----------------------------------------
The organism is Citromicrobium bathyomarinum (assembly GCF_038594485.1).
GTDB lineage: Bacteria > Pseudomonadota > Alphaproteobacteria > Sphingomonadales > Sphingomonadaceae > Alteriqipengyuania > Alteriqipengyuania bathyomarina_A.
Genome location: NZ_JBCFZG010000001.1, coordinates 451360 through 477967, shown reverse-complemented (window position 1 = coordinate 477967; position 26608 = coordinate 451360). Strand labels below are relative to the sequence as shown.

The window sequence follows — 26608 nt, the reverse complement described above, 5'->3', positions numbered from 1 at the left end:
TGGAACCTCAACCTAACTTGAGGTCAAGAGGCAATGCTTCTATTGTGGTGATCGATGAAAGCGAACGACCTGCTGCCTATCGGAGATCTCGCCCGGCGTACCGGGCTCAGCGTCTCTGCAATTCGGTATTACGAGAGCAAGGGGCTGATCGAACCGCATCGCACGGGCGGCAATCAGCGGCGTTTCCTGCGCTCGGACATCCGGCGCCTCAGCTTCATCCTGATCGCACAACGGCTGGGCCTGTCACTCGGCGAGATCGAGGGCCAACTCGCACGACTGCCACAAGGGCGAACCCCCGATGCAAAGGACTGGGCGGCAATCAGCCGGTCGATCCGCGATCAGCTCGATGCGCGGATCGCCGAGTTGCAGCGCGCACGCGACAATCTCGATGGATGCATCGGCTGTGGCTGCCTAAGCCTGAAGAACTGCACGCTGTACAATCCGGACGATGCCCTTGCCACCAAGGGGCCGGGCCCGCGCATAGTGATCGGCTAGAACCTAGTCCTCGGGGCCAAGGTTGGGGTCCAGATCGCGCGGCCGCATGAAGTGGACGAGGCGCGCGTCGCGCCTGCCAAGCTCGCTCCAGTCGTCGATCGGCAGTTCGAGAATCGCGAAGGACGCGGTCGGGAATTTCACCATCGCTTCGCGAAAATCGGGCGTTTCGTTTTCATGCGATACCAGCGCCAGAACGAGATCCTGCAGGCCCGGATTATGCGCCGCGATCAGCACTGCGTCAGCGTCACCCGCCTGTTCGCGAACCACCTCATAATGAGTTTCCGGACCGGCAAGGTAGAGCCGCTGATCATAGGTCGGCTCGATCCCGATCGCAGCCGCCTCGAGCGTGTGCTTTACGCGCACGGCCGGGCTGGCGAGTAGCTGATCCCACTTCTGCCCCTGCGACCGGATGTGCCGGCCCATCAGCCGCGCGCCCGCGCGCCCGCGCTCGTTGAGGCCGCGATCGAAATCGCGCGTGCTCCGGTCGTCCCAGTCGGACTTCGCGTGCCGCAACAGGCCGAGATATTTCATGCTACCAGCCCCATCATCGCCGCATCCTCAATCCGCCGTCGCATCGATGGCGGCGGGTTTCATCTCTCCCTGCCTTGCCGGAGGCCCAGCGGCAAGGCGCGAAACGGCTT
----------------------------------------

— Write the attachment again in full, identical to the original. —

The organism is Citromicrobium bathyomarinum (assembly GCF_038594485.1).
GTDB lineage: Bacteria > Pseudomonadota > Alphaproteobacteria > Sphingomonadales > Sphingomonadaceae > Alteriqipengyuania > Alteriqipengyuania bathyomarina_A.
Genome location: NZ_JBCFZG010000001.1, coordinates 451360 through 477967, shown reverse-complemented (window position 1 = coordinate 477967; position 26608 = coordinate 451360). Strand labels below are relative to the sequence as shown.

The window sequence follows — 26608 nt, the reverse complement described above, 5'->3', positions numbered from 1 at the left end:
TGGAACCTCAACCTAACTTGAGGTCAAGAGGCAATGCTTCTATTGTGGTGATCGATGAAAGCGAACGACCTGCTGCCTATCGGAGATCTCGCCCGGCGTACCGGGCTCAGCGTCTCTGCAATTCGGTATTACGAGAGCAAGGGGCTGATCGAACCGCATCGCACGGGCGGCAATCAGCGGCGTTTCCTGCGCTCGGACATCCGGCGCCTCAGCTTCATCCTGATCGCACAACGGCTGGGCCTGTCACTCGGCGAGATCGAGGGCCAACTCGCACGACTGCCACAAGGGCGAACCCCCGATGCAAAGGACTGGGCGGCAATCAGCCGGTCGATCCGCGATCAGCTCGATGCGCGGATCGCCGAGTTGCAGCGCGCACGCGACAATCTCGATGGATGCATCGGCTGTGGCTGCCTAAGCCTGAAGAACTGCACGCTGTACAATCCGGACGATGCCCTTGCCACCAAGGGGCCGGGCCCGCGCATAGTGATCGGCTAGAACCTAGTCCTCGGGGCCAAGGTTGGGGTCCAGATCGCGCGGCCGCATGAAGTGGACGAGGCGCGCGTCGCGCCTGCCAAGCTCGCTCCAGTCGTCGATCGGCAGTTCGAGAATCGCGAAGGACGCGGTCGGGAATTTCACCATCGCTTCGCGAAAATCGGGCGTTTCGTTTTCATGCGATACCAGCGCCAGAACGAGATCCTGCAGGCCCGGATTATGCGCCGCGATCAGCACTGCGTCAGCGTCACCCGCCTGTTCGCGAACCACCTCATAATGAGTTTCCGGACCGGCAAGGTAGAGCCGCTGATCATAGGTCGGCTCGATCCCGATCGCAGCCGCCTCGAGCGTGTGCTTTACGCGCACGGCCGGGCTGGCGAGTAGCTGATCCCACTTCTGCCCCTGCGACCGGATGTGCCGGCCCATCAGCCGCGCGCCCGCGCGCCCGCGCTCGTTGAGGCCGCGATCGAAATCGCGCGTGCTCCGGTCGTCCCAGTCGGACTTCGCGTGCCGCAACAGGCCGAGATATTTCATGCTACCAGCCCCATCATCGCCGCATCCTCAATCCGCCGTCGCATCGATGGCGGCGGGTTTCATCTCTCCCTGCCTTGCCGGAGGCCCAGCGGCAAGGCGCGAAACGGCTT